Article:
Tuesday, April 30, 2013

Bosozoku style

Picked up this wonderful magazine in Nagasaki. It's about Bosozoku (biker gang) style bikes. I can't work out anything about it but just know it is a feast for the eyes. A completely different style aesthetic for European sensibilities. Bikes are largely 80s Japanese, style is half cafe racer, half chopper: ape hangers, wild exhausts, dolphin fairings and way out paint schemes with lots of rising sun motifs. Girls are out in force on the bikes too and there's a whole fashion scene going along with it. Makes me want to create a bosozuku style bike back at home but not sure I would have the balls to ride it out and about!

Apologies for the slightly ropey snaps. I cannot find any web links for the magazine but if you see it, buy it, if just for the pictures...

Magazine cover.

Foxy lady on 80s Suzuki!

It's not all chick pics, just the larger ones that are easier to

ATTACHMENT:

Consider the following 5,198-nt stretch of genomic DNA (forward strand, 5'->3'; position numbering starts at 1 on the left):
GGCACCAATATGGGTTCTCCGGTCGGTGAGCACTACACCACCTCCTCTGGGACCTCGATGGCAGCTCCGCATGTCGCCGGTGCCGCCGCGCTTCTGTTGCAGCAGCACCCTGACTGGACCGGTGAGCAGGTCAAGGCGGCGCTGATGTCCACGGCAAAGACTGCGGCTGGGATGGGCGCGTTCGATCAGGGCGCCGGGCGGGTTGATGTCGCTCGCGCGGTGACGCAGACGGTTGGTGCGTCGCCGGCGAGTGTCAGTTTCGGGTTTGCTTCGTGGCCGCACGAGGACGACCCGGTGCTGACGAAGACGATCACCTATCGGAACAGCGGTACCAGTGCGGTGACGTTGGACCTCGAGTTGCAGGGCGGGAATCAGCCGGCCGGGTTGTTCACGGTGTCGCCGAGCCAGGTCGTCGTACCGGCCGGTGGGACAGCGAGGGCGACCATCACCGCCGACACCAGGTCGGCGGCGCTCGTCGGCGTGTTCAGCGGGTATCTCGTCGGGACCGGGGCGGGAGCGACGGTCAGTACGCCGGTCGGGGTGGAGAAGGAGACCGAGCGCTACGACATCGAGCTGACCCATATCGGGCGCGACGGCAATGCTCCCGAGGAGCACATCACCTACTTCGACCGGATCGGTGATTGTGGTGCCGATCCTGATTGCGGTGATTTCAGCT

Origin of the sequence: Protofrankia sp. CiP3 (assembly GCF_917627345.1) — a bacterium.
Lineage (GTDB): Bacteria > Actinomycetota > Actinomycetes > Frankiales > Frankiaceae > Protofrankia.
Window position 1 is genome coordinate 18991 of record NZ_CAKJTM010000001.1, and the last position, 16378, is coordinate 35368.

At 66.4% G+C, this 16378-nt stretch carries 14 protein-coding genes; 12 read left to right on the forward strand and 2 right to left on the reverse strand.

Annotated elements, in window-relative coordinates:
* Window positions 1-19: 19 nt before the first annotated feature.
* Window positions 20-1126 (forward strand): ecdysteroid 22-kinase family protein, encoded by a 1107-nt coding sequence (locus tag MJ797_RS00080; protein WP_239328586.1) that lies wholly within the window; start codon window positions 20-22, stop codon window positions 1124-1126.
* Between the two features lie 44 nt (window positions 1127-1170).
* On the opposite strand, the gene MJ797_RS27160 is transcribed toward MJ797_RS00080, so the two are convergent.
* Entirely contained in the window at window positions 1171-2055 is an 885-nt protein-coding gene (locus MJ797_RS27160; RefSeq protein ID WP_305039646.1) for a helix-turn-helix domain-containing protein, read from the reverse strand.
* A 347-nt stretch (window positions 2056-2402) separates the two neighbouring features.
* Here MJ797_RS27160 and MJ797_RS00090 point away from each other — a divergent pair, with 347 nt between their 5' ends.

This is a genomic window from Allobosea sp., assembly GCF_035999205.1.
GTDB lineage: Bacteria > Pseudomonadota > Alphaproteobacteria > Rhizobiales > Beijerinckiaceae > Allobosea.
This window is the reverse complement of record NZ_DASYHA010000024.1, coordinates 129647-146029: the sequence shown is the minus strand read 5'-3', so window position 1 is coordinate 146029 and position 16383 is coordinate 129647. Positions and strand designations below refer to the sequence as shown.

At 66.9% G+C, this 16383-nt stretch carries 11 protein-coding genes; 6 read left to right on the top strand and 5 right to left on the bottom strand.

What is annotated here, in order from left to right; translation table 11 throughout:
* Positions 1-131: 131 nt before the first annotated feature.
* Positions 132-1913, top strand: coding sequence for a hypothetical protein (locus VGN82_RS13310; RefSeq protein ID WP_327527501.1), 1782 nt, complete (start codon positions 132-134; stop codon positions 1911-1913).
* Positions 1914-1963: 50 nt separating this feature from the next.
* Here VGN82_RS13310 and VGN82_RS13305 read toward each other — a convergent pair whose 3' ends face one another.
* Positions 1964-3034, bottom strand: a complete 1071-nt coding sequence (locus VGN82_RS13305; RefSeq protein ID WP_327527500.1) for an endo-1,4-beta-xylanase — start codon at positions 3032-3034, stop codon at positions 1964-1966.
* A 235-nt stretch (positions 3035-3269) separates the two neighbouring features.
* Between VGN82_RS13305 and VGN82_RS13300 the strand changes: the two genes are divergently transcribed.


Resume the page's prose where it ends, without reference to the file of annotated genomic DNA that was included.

copy. School girl outfit doesn't quite reach any safety
standards for motorcycling kit!

Monday, April 29, 2013

Japanese scooter scene

A few snaps from wandering around Nagasaki. Scooters are a way of life here and petrol head pursuits are in the mainstream. There're a huge number of customised super scoots running around. The Honda Fusion is a popular platform. Low riding, uv downlights, race cans and pearlescent white paint schemes are all in vogue. The look for many is a brilliant retro vision of the future. These are the machines we would all be riding in 2015 from the vantage point of he seventies. If you haven't encountered Japanese custom scooters before I urge you to go to google images and search 'japanese custom scooters'....

Custom Honda Fusion ticking many of the boxes.

Not modified, but an oddity worthy of inclusion - Honda PS250.
Made from 2004 to 2007 and apparently sold in the States as the
'Big Ruckus'. It features many of the styling cues of the wonderful
'Zoomer'' 50cc (sold in the US as the 'Ruckus') though the
scale up is a bit clunky.

Lightly modded Yamaha Morphous.

I honestly don't know what this is. It's probably got a body
kit on. I would guess Suzuki. Looks great anyhow.

Another view of the above.

Not a custom but a cute scoot not seen in the
UK. The Yamaha Vox.

Another one not seen in the UK. The Yamaha cargo scooter,
the 'Gear 50'.

Friday, April 26, 2013

Levis Motor Cycles 1938 brochure